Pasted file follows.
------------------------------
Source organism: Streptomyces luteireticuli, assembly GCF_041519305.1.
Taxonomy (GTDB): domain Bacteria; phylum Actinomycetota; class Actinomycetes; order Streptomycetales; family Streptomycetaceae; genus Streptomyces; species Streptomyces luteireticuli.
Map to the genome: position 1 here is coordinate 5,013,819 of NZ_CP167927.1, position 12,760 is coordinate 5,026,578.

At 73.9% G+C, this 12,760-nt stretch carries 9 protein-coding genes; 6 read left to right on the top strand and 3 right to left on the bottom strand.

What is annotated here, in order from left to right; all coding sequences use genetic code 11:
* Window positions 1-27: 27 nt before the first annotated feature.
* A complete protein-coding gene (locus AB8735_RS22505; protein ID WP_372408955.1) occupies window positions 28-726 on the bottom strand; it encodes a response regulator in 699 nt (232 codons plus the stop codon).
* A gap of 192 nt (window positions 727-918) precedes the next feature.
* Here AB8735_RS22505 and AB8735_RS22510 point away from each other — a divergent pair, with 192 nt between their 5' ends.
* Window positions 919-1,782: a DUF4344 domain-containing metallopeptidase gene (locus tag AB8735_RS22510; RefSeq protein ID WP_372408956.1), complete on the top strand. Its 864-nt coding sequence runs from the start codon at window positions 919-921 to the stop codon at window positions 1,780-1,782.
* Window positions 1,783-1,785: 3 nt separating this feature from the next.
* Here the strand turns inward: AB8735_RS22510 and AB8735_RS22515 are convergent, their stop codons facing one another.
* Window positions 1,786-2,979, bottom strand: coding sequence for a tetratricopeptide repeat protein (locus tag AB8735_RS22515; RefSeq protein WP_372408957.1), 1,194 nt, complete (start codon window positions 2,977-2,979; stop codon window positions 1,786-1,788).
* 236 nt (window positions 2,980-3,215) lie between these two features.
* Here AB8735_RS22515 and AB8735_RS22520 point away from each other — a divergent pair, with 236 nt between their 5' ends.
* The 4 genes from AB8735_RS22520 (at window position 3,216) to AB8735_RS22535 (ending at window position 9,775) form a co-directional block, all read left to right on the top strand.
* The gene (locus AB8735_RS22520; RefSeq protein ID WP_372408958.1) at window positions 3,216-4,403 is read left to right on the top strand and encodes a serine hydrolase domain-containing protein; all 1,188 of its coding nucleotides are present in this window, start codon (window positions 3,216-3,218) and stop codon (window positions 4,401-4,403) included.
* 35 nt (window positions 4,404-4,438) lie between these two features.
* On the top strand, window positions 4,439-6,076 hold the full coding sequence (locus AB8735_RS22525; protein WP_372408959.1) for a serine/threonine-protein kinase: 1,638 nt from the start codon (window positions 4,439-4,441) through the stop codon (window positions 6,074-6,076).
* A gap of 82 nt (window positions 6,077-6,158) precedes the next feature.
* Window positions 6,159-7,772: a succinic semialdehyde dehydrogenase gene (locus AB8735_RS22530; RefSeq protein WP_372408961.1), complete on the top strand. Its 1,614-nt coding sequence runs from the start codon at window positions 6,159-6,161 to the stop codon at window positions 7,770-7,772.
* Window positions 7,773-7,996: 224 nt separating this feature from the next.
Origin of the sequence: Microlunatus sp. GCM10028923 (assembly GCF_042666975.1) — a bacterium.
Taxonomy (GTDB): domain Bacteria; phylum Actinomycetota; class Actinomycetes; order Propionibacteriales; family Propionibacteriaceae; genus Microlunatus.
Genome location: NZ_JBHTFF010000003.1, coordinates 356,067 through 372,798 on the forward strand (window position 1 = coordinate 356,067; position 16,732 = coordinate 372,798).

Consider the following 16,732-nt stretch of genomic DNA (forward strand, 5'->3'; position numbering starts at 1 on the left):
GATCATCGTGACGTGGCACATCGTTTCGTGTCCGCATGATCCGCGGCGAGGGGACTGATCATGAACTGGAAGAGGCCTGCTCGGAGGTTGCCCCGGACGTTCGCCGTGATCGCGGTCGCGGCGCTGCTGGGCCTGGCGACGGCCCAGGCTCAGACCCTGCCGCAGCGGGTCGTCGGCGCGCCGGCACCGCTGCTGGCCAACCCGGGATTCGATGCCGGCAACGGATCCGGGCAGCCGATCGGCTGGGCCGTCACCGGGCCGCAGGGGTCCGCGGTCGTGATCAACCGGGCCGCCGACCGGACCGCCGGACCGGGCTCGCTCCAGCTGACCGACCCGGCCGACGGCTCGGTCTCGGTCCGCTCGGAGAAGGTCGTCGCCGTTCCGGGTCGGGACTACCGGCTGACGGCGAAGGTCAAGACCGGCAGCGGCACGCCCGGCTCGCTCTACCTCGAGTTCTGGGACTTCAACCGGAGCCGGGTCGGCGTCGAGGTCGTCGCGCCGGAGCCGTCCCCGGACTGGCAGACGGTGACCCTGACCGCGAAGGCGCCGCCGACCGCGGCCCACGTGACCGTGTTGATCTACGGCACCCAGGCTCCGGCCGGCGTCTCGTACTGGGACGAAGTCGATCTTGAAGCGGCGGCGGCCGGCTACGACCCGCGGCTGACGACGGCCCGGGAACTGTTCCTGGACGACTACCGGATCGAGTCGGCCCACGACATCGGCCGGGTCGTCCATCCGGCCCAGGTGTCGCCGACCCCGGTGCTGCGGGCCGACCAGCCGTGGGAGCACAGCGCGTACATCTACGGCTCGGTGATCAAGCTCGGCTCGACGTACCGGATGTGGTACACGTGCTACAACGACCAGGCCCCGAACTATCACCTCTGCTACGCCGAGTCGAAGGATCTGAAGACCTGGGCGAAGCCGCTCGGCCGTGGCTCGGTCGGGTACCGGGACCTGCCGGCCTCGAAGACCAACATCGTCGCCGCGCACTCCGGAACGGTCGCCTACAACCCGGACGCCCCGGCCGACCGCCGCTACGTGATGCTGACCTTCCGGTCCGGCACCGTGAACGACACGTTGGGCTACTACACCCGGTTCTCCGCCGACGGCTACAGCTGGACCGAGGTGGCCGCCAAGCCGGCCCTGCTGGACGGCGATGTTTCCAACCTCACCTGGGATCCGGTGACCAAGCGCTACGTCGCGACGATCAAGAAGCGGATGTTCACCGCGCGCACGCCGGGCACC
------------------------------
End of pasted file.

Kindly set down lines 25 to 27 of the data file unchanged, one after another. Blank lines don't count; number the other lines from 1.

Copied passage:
Genome location: NZ_JBHTFF010000003.1, coordinates 356,067 through 372,798 on the forward strand (window position 1 = coordinate 356,067; position 16,732 = coordinate 372,798).

Consider the following 16,732-nt stretch of genomic DNA (forward strand, 5'->3'; position numbering starts at 1 on the left):
GATCATCGTGACGTGGCACATCGTTTCGTGTCCGCATGATCCGCGGCGAGGGGACTGATCATGAACTGGAAGAGGCCTGCTCGGAGGTTGCCCCGGACGTTCGCCGTGATCGCGGTCGCGGCGCTGCTGGGCCTGGCGACGGCCCAGGCTCAGACCCTGCCGCAGCGGGTCGTCGGCGCGCCGGCACCGCTGCTGGCCAACCCGGGATTCGATGCCGGCAACGGATCCGGGCAGCCGATCGGCTGGGCCGTCACCGGGCCGCAGGGGTCCGCGGTCGTGATCAACCGGGCCGCCGACCGGACCGCCGGACCGGGCTCGCTCCAGCTGACCGACCCGGCCGACGGCTCGGTCTCGGTCCGCTCGGAGAAGGTCGTCGCCGTTCCGGGTCGGGACTACCGGCTGACGGCGAAGGTCAAGACCGGCAGCGGCACGCCCGGCTCGCTCTACCTCGAGTTCTGGGACTTCAACCGGAGCCGGGTCGGCGTCGAGGTCGTCGCGCCGGAGCCGTCCCCGGACTGGCAGACGGTGACCCTGACCGCGAAGGCGCCGCCGACCGCGGCCCACGTGACCGTGTTGATCTACGGCACCCAGGCTCCGGCCGGCGTCTCGTACTGGGACGAAGTCGATCTTGAAGCGGCGGCGGCCGGCTACGACCCGCGGCTGACGACGGCCCGGGAACTGTTCCTGGACGACTACCGGATCGAGTCGGCCCACGACATCGGCCGGGTCGTCCATCCGGCCCAGGTGTCGCCGACCCCGGTGCTGCGGGCCGACCAGCCGTGGGAGCACAGCGCGTACATCTACGGCTCGGTGATCAAGCTCGGCTCGACGTACCGGATGTGGTACACGTGCTACAACGACCAGGCCCCGAACTATCACCTCTGCTACGCCGAGTCGAAGGATCTGAAGACCTGGGCGAAGCCGCTCGGCCGTGGCTCGGTCGGGTACCGGGACCTGCCGGCCTCGAAGACCAACATCGTCGCCGCGCACTCCGGAACGGTCGCCTACAACCCGGACGCCCCGGCCGACCGCCGCTACGTGATGCTGACCTTCCGGTCCGGCACCGTGAACGACACGTTGGGCTACTACACCCGGTTCTCCGCCGACGGCTACAGCTGGACCGAGGTGGCCGCCAAGCCGGCCCTGCTGGACGGCGATGTTTCCAACCTCACCTGGGATCCGGTGACCAAGCGCTACGTCGCGACGATCAAGAAGCGGATGTTCACCGCGCGCACGCCGGGCACC